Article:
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Notebook: Criticizing the criticism of electronic pop


By Gregory Hicks, Daily Arts Writer
Published November 30, 2012

“(Insert modern music genre here) is not real music!” shouts 19-year-old music expert John Smith in his Musicology 101 class. This is one of the most common phrases to ever be uttered, heard and overheard. Musical style changes every decade, and with those changes comes the same argument.

Let’s dispel the not-real-music theory. A brilliant way to summarize this concept comes from musicologist Jean-Jacques Nattiez, who said in his book “Music and Discourse” that “the border between music and noise is always culturally defined — which implies that, even within a single society, this border does not always pass through the same place; in short, there is rarely a consensus.”

Rarely a consensus indeed, Mr. Nattiez. People have become much too picky about their art. Music is a genre that mostly deals with pitches and rhythms, so to say that something loses its artistry because of a change in medium — the medium being sound — is silly.

“Electronic instrumentation makes all music sound the same!” bellows Katie Johnson, a listener who only needs to hear two whole songs on an album before coming to a unique conclusion like this. It seems as though many people today are gifted like Katie. But something doesn’t line up here. If computerized instrumentation has given artists access to an almost infinite number of new instruments, then why has it become monotonous? It hasn’t. But the artists have, and that’s where the confusion appears.

Back in the day, a person could expect jazzy pop from Frank Sinatra and some rock from Sting and the Police. Translate this into the modern day. It would be ridiculous if someone said, “Hey! There was a saxophone in Frank Sinatra’s other song too. All of his stuff sounds the same.” Society has become so spoiled by the new abundance of possible sounds in music that it has come to expect no two sounds to be remotely similar.

This drives music artists like Jennifer Lopez, Britney Spears and Ke$ha to end up with 50 people trying to write and produce their albums. Each song ends up sounding completely different from the next, making it hard to distinguish the style that the artist is going for — thereby, ironically, becoming pooled together.

“I have microphones and computer software, so I don’t even need a record deal to make my music!” says Cindy Lou Who in excitement. “She has microphones and computer software, so she doesn’t even need a record deal to make her music,” says her friend Steve in horror when asked about tone-deaf Cindy. America is praised as the land of opportunity, but there appears to be nothing but complaint with regard to the opportunities technology has given to famous American music artists. Words like “Auto-Tune,” “overproduced” and “crap” are often associated with artists who have jumped on the electronic bandwagon.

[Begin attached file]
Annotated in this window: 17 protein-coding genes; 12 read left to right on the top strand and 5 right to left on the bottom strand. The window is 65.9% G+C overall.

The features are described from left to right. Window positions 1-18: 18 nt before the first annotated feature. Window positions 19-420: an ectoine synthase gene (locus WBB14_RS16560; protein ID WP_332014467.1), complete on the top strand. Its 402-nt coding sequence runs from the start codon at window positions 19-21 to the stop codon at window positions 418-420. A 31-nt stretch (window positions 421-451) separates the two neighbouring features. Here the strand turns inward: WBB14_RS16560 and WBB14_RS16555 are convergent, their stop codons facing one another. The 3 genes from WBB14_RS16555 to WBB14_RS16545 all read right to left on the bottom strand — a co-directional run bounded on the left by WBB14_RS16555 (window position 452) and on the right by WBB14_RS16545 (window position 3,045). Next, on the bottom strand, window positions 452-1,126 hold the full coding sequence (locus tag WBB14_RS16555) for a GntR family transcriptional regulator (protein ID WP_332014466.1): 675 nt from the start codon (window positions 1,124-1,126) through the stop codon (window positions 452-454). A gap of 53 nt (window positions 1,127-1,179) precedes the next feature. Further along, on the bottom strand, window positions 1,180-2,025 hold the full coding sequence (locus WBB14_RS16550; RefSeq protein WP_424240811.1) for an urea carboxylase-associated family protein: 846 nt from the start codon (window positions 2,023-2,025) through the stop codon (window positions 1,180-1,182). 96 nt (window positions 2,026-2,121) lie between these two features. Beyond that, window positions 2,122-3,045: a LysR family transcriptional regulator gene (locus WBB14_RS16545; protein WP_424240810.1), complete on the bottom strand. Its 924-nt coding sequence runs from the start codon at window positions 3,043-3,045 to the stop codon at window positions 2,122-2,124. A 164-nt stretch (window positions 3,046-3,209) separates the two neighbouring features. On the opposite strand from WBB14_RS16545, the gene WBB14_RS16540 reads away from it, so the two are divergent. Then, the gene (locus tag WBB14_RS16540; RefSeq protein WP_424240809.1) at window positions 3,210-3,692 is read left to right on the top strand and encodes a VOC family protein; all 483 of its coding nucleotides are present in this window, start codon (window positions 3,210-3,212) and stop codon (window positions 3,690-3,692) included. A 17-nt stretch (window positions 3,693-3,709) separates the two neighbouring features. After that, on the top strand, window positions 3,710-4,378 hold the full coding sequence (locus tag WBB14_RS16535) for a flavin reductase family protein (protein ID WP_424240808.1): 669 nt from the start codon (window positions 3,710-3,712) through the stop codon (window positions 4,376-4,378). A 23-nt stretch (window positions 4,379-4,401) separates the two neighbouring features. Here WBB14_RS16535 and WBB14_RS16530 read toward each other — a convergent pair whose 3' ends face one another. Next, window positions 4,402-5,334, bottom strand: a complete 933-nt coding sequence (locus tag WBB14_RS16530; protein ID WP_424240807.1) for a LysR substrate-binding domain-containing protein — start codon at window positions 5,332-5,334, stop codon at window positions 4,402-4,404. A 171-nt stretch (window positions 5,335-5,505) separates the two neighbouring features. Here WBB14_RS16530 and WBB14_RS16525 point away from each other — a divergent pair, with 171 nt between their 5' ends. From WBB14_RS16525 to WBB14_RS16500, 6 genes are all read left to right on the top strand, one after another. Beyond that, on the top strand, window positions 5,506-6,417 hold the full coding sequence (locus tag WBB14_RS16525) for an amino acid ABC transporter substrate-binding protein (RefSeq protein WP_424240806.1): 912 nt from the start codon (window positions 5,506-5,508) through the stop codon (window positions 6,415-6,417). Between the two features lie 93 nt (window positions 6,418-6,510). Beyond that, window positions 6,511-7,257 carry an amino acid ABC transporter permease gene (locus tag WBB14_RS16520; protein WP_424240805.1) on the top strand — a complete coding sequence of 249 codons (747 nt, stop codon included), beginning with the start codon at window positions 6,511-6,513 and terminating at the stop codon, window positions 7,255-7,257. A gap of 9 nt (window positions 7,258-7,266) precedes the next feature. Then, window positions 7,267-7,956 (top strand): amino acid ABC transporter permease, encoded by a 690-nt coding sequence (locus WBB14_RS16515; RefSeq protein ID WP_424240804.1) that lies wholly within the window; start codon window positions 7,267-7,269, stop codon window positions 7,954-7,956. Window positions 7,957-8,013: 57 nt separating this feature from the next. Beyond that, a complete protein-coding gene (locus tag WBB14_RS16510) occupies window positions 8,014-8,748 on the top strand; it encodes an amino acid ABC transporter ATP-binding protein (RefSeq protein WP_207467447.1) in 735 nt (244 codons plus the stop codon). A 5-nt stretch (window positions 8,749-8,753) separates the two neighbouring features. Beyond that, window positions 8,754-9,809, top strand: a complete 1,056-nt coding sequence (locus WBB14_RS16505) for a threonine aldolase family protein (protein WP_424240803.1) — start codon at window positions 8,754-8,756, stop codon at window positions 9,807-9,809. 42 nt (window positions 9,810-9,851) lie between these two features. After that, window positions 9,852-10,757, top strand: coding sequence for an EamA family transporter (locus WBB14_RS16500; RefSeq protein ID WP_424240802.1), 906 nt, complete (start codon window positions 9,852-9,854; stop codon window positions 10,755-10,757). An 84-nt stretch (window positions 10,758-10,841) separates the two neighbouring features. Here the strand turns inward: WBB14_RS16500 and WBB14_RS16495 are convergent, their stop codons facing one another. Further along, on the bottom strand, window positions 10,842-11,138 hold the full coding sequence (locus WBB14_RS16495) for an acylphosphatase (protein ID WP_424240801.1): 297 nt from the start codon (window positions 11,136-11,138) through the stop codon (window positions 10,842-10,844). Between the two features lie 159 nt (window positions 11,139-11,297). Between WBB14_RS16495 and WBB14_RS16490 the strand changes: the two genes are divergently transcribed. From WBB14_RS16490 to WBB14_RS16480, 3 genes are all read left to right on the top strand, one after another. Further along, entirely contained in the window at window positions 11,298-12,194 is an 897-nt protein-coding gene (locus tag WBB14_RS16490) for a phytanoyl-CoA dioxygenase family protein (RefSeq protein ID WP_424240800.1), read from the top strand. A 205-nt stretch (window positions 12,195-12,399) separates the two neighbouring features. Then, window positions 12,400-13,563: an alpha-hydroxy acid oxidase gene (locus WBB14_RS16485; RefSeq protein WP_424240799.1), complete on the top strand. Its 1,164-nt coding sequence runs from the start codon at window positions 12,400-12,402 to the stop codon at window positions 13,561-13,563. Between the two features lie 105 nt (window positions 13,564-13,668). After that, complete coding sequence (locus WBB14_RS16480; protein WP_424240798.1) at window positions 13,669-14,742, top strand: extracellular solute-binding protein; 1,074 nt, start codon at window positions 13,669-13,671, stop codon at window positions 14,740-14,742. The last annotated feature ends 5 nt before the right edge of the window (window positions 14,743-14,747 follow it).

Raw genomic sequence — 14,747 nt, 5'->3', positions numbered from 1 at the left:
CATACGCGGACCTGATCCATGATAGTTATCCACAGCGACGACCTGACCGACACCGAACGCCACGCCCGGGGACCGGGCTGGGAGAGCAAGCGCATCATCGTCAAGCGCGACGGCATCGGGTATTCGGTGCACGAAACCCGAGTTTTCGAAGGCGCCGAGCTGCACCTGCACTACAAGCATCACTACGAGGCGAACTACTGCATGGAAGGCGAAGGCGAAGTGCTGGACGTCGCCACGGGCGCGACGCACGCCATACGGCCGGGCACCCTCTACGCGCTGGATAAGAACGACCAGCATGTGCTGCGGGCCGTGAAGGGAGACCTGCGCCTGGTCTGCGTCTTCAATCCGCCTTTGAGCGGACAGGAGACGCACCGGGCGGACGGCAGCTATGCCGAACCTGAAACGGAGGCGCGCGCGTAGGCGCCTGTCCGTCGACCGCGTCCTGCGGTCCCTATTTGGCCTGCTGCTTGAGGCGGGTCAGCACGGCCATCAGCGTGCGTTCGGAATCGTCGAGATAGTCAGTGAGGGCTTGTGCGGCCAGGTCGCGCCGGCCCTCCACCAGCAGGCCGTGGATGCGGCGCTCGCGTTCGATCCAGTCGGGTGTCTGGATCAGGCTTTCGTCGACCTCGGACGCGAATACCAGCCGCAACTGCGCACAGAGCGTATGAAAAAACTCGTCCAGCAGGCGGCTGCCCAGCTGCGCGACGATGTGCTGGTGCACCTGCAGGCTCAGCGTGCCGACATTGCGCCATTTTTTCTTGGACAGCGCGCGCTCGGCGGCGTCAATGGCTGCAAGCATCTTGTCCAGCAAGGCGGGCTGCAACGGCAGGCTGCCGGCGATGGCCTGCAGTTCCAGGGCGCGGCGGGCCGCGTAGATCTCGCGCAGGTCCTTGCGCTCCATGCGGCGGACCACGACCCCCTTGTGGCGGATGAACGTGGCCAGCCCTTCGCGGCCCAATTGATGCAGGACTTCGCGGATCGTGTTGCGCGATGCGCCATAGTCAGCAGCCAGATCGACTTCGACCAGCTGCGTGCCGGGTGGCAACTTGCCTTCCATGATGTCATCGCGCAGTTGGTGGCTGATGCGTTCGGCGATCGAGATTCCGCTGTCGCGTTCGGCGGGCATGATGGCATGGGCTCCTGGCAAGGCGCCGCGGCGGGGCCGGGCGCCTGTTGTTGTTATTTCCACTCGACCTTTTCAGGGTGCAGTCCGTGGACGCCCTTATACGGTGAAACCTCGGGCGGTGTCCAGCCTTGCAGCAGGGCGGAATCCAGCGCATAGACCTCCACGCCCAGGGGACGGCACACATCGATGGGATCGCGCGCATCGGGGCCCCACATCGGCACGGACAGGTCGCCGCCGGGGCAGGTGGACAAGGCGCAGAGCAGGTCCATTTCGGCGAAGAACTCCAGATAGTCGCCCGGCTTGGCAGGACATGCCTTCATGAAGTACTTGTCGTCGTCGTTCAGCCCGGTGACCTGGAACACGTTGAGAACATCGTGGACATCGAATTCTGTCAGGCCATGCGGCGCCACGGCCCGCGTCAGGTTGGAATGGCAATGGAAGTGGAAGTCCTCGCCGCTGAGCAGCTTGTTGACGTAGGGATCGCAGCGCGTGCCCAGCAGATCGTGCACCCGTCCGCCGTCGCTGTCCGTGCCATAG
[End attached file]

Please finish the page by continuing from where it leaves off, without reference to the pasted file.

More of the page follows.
Auto-Tune is not some magical gift from the gods that morphs a person into a talented singer. Think about the bigger picture. The different bells and whistles heard in songs are a typical means to an end for supporting someone’s most notable qualities. Katy Perry is a pretty face, Britney Spears is a performer (better or worse at times) and Ke$ha is a talented songwriter — even if you don’t always hear it.

These seem like poor excuses for being a mediocre singer, but here’s the long-forgotten truth: Musical artists were never the greatest singers. Nobody listens to the Beatles and says, “Damn, those are some powerhouse vocalists.” They’re great songwriters and instrumentalists, but not so heavy on the voices. Think back to rock ‘n’ roll and realize the voice was degraded long before technology came around.

“This song reminds me of this song, which sounds like this song and that song,” Preston Weaston comments after spending too much time on Pandora. Admittedly, there is some truth in that the producer has become the new instrumentalist, thanks to the disappearance of tangible instruments in a track.